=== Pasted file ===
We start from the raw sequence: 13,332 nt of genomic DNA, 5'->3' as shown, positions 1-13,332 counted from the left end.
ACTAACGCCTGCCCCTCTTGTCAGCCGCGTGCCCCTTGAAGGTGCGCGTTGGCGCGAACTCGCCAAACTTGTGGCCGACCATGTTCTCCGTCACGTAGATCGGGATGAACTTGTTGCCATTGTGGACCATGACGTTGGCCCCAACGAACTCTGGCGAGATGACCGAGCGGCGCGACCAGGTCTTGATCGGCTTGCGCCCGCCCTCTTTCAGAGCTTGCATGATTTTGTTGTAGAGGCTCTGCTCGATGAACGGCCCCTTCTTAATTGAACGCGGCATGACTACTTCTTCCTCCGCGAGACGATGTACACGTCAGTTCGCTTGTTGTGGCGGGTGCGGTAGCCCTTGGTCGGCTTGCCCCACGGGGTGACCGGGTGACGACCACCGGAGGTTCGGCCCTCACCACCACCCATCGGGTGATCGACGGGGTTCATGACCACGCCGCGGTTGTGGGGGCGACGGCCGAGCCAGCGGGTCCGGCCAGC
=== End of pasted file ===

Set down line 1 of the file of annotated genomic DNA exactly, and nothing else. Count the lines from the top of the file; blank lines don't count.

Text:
We start from the raw sequence: 13,332 nt of genomic DNA, 5'->3' as shown, positions 1-13,332 counted from the left end.